Travel by radio taxis has become slightly cheaper, with the rate coming down to 5 per cent, as against the service tax
of 6 per cent earlier. Owning a mid-segment car will also be less expensive by 2-4 per cent.
Staying at a mid-range hotel will be less costly, as the new tax
regime has made mid-tier ones marginally more economical. Taxability under the earlier regime was complex. Three taxes applied to hotel stay, namely service tax
(effective rate of 9 per cent), luxury tax
(effective rate of 5-15 per cent, depending upon the state) and VAT at a residual rate of 12.50-15 per cent (depending on the state). Now, a single tax
will be charged and the rate will depend on the published room rate of the hotel. For instance, there will be no GST
on hotel rates of less than Rs 1,000; those above Rs 1,000 and up to Rs 2,500 will attract GST
at 12 per cent; and rates above Rs 2,500 and up to Rs 7,500 will attract GST
at 18 per cent.
Passengers flying in economy class will also heave a sigh of relief, as the effective rate on flight tickets has been marginally reduced from 5.6 per cent service tax to five per cent GST.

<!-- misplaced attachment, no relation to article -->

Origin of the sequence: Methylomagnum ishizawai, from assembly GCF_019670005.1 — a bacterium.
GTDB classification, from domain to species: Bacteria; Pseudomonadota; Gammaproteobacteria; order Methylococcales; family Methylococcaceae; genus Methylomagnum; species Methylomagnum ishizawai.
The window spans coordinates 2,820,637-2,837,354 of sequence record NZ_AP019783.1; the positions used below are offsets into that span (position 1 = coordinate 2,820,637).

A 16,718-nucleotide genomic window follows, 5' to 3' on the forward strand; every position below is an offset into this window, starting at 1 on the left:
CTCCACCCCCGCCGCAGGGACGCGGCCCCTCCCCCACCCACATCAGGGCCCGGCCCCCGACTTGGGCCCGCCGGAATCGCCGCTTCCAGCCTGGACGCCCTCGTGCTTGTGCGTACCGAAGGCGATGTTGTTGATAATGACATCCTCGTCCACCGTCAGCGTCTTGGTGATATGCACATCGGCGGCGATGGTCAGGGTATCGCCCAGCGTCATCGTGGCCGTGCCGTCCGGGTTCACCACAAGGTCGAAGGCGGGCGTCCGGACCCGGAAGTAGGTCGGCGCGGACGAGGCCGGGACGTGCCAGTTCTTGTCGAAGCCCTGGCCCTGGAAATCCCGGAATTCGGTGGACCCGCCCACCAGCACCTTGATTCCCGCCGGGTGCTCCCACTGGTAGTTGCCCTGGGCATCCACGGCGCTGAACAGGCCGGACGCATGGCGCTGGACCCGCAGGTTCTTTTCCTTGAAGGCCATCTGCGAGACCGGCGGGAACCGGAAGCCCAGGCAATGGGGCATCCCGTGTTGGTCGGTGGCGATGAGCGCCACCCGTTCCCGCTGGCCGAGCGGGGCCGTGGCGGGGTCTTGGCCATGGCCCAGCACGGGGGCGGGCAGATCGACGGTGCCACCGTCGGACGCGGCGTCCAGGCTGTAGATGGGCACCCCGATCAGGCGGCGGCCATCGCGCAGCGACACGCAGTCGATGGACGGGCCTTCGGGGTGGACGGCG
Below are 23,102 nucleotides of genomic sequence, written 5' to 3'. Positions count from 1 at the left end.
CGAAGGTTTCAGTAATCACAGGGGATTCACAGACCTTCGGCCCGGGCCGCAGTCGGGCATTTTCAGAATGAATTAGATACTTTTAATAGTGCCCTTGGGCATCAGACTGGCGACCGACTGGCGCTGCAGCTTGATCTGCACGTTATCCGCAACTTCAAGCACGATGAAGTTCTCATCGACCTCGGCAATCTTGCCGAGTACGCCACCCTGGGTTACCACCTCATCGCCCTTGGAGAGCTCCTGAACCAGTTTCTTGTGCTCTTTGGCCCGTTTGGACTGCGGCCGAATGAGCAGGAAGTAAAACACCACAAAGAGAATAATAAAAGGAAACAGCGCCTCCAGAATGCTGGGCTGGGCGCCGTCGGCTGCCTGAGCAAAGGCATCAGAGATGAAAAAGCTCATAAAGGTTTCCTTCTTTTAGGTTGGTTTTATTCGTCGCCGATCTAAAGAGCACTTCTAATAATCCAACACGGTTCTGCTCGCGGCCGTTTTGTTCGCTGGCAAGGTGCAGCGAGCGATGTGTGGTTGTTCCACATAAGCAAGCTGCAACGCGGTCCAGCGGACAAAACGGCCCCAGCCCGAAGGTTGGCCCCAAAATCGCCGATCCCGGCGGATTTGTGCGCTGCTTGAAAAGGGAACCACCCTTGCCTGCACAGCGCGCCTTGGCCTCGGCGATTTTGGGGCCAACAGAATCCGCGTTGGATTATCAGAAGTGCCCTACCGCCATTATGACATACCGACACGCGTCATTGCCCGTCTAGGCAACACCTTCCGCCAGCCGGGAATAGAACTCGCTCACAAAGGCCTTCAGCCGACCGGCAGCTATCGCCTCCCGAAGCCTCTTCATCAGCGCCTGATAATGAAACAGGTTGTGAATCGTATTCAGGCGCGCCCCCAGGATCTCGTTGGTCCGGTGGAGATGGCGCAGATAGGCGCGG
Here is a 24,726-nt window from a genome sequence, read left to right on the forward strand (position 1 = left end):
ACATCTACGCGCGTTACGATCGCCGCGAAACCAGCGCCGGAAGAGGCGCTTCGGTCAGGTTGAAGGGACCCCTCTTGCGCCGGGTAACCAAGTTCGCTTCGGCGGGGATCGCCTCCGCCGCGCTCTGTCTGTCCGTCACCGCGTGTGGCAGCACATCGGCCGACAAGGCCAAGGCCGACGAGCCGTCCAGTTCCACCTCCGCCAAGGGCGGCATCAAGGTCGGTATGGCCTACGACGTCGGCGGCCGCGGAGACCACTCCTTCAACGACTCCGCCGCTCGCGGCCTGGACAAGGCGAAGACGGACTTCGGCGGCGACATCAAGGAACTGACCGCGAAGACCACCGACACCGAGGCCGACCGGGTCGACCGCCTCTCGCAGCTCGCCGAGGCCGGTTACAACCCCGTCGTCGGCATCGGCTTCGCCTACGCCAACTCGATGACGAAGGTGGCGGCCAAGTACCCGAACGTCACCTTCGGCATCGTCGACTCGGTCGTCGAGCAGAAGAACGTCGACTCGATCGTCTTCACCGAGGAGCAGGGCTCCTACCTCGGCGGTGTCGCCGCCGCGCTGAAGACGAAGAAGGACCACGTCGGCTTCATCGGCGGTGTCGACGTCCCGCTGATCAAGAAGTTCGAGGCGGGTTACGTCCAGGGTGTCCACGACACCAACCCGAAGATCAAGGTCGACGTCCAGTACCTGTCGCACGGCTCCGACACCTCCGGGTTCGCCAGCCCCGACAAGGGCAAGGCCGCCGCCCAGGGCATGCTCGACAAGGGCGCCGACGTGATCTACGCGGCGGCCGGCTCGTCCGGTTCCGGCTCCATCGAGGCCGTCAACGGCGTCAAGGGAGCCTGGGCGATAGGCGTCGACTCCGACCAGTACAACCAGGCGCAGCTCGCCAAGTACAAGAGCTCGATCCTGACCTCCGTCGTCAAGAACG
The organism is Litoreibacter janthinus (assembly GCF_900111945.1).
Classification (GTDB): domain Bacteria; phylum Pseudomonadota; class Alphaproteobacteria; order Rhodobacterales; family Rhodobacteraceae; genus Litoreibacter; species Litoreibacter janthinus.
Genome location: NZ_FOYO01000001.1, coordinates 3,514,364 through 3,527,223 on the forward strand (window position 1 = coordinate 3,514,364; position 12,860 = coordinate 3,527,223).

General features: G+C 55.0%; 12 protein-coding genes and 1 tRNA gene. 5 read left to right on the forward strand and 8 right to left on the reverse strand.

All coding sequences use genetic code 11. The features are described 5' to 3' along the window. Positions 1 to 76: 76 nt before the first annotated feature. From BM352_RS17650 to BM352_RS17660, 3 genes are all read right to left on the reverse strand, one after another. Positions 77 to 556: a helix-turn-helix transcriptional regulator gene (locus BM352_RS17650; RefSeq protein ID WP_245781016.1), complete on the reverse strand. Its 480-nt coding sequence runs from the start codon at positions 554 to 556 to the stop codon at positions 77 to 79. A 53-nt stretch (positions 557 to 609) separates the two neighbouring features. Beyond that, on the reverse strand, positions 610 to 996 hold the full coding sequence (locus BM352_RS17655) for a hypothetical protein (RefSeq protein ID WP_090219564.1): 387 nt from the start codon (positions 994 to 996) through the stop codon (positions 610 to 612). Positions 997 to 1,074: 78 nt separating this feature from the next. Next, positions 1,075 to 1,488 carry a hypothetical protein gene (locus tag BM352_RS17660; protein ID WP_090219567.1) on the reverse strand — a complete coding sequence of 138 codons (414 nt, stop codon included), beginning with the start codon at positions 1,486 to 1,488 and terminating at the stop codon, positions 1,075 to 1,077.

Households with annual income less than Rs 20 lakh: GST
has brought some relief for this segment as well with the tax
impact on necessities such as essential items of daily consumption, stay in rented accommodation, etc, more or less neutral. Most food items have been kept in the tax
bracket of 5 per cent. Essential items such as milk, curd, cereals, rice (unbranded), etc, have been exempted from GST
altogether. The impact on transportation cost will be largely neutral, as no GST
has been levied on travel by central or state run transport facilities, metrorail or monorail services, and metered cabs, which were exempt under the earlier regime as well. Also, there has been no change in the treatment of renting out property for residential purposes. Hence, the budget of the consumer will not be affected.
To summarise, in some cases the tax
rates have gone up and in others they have remained unchanged or even fallen (see table which offers a summary).
By the experience of GST
in other countries, it could result in an initial inflationary impact. To ensure businesses does not increase prices in the short run even if the tax
rates are marginally higher, the government has put in place an anti-profiteering clause in the law which mandates that suppliers pass on all the benefits received by way of reduced prices. It remains to be seen how well the government manages to deliver on its promise of holistic economic growth and reduced inflation in the long run, courtesy the ‘one nation, one tax’ regime.
The author is partner–indirect tax with PwC India. Kishore Kumar, director, and Vidushi Gupta, assistant manager–indirect tax, PwC India also contributed to this article.